You keep a mountain by your bed. Two of them, actually-one on your nightstand and one between your bed and the wall. It seems to grow during the night—books, magazines, slippers, markers, papers, papers and more papers, crayons, socks, pajamas that were “just too hot”, purses bursting at the zippers, and an assortment of animals and dolls. One morning, after complaining of a tummy ache, you started helping me disassemble the precipice. I found a layer of small pieces of foil. Very small and very red with remnants of brown on the inside. These wrappings looked VERY familiar to me because I handle something like that at least twice a day. Dove’s dark chocolate wrappers- lots of them. And so goes the tummy ache.
(First Day of 1st grade and a "sewing" creation from your room.)
I enjoy sharing a laugh with you when your brother blurts out a funny just like last night when he called down that his toothbrush wasn’t working only to yell down a couple moments later, “Never mind cause when I banged it on the counter, like this (on the wall), it works fine!” or when after I got on to him the other day, he came back in the room to show us “exactly what you look like, Momma, when you are getting serious with me”. His imitation was priceless and you knew it too. Laughing with you is hard to beat.
You are a gem, my Julia- one that sparkles and shines even on the hardest of days. When told to have patience with your little brother, you said, “I’ve got patience, but can I ask for how long?” You try. You really do and I am so grateful. I love that you still express stress and anxiety in the purest form possible- tears and wails. Those hard days might include hurt feelings, a scary experience (the big swing), or shots at the doctor’s office.

So the next pictures tell a story that I do not understand. You've been striking poses since you could stand up. From where does this come? I have never seen these poses in the j.jill catalog. Pre-programmed, I guess and, incidentally, a lot of fun.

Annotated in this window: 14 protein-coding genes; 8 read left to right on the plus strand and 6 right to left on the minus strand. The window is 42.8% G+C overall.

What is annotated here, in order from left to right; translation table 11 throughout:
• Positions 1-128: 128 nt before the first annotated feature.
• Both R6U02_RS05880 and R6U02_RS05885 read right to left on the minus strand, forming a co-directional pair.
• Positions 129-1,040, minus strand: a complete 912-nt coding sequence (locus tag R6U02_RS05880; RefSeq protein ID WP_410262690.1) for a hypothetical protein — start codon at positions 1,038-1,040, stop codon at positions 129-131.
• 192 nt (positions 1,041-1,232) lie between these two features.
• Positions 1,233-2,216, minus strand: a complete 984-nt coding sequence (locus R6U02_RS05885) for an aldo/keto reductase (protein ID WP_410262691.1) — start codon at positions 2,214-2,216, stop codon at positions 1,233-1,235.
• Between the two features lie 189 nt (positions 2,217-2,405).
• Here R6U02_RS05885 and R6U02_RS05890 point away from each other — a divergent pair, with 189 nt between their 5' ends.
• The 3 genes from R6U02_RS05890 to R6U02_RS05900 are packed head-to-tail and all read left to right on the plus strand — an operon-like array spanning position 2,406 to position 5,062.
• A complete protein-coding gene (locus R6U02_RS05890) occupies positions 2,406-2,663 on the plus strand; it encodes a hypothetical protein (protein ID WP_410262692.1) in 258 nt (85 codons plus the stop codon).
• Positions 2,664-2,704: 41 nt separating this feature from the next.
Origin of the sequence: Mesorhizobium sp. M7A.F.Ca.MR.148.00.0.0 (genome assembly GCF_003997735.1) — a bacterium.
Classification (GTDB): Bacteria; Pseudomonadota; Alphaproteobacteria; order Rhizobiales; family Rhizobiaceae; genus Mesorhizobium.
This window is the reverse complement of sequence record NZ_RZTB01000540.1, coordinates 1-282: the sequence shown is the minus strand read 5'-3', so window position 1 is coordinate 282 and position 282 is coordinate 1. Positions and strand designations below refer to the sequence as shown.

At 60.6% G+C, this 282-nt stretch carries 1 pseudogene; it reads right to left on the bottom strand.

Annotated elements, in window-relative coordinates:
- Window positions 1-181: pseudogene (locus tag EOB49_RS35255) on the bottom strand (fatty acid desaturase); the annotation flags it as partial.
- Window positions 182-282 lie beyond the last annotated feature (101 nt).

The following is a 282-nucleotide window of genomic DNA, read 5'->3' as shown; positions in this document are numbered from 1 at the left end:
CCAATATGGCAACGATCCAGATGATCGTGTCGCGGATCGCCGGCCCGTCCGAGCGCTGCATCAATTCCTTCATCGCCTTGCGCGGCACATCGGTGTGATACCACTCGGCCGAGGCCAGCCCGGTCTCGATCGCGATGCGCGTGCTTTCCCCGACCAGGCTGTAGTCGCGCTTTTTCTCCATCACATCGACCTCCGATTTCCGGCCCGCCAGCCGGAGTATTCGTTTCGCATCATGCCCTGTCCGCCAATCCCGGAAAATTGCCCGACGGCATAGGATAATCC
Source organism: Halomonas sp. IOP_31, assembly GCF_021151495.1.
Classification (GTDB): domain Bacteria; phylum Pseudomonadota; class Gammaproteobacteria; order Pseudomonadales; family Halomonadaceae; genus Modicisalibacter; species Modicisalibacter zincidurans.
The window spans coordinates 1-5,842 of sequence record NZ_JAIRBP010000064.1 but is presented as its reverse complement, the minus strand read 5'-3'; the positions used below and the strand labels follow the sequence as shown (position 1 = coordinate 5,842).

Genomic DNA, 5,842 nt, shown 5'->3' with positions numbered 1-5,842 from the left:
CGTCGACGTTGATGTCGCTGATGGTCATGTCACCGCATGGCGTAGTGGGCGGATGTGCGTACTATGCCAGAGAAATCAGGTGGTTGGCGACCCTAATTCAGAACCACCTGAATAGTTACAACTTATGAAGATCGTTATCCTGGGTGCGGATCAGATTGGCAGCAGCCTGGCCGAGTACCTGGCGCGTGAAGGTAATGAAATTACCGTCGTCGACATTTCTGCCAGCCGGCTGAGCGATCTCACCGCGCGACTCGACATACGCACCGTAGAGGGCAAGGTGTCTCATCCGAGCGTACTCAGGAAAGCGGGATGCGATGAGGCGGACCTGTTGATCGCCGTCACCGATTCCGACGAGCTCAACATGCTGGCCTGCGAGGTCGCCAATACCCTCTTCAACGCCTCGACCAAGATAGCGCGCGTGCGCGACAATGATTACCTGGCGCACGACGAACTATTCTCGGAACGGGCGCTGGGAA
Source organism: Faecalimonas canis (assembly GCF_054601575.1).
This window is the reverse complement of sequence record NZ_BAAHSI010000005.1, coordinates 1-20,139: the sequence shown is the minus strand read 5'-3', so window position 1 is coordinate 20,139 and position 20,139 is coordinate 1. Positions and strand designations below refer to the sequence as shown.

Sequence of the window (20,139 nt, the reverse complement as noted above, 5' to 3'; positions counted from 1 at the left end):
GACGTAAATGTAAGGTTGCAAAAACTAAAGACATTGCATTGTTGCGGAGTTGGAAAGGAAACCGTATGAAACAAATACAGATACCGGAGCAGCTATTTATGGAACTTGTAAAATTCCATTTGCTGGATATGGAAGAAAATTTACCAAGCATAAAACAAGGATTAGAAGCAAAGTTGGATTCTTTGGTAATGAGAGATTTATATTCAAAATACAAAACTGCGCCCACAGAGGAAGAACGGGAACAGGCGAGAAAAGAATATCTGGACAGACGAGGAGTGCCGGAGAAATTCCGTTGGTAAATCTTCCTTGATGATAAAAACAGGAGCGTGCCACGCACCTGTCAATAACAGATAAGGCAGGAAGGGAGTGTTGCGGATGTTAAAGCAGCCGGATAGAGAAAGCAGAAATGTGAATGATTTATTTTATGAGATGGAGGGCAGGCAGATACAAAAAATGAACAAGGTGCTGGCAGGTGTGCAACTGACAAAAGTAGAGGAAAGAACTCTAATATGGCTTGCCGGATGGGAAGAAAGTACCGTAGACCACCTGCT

As verbal as you are and have always been, you still have a lot going on under that pretty brunette hair that you are tentative to share. I have come to realize that you are content with taking small peeks through a closed curtain when it comes to your story. At random times, a wonderful question will pop out of your mouth that I knew would eventually come. I may be brushing my teeth or unloading the dishwasher, but once it is answered, you move on seamlessly to something else. The curtain is yours to open and one day when you pull it back, you will see God’s marvelous work in its entirety. I gaze at it often and hope you find it as breath-taking as I do. I am so grateful for each little stitch God made as He knitted you together in a young girl’s womb. Even though it wasn’t my womb, my heart felt every stitch. Still does.
Happy Birthday, Julia Karis. I celebrate everything about you today.
Goodbye Six. Hello Seven.

13 comments:

Alyssa said...

I woke up this morning anticipating this post! I love the analogy of pulling back the curtain on her story; it is indeed breathtaking! Lovely writing, lovely mom and daughter connection. Happy birthday to Julia!

melissa said...

beautiful post, as always! what a treasure this will be for her. and don't think i didn't notice that beautiful Chinese top she wore to her first day of 1st grade! love y'all - and happy birthday, julia!

Beth said...

Beautiful, Krista. Your words on my computer and your sweet Julia.

Raechelle Ivy said...

Happy Birthday Julia!!!!

nikki said...

just amazing! your words words are creative and beautiful-almost as amazing as the "sewing creation" julia made! looking forward to seeing all that seven holds!

tanya said...

Beautiful. Last sentence got me like no other.

Happy Birthday, Julia!

Anonymous said...

Couldn't agree more. Hope the roses made it on time. Squeeze em bsd

Tori said...

What a precious post. She is blessed to have you for her mom, Krista, and I'm blessed to know you both!

You have no idea how much I learn, through reading sweet things like this, about being a mommy someday. Thanks for sharing this sweet letter with us!

Lesli said...

What a beautiful post! I have a 5 1/2 yr. old daughter who reminds me so much of Julia (especially the American Girl part. LOL) and I'm going to go in and hug her precious, sleeping self right now. I hope Julia had a great birthday, she's such a cutie.

Sarah said...

sort of wish i was 7 so i could be julia's bff

Anonymous said...

Boy, If I can't read this without my eyes sweating do I even have a chance in preforming my girls wedding. What a gift. God is good!

Jeff

TJ Wilson said...

Yea, no chance, Jeff. Like Alyssa, I've been anticipating this post. Blake - the roses made it and were gorgeous, love that tradition. K, again, you captured her! don't know how you do it in a page so fully. Really, really great. Love that girl!

Garrett and Carrie Kell said...

OK, so I could not read this to Garrett with taking a break to regain some sense of clarity in my speech. Tears, tears, tears. This is so beautiful and I am so inspired to try this for little Eden. Thank you for being such an amazing steward of what God has given you!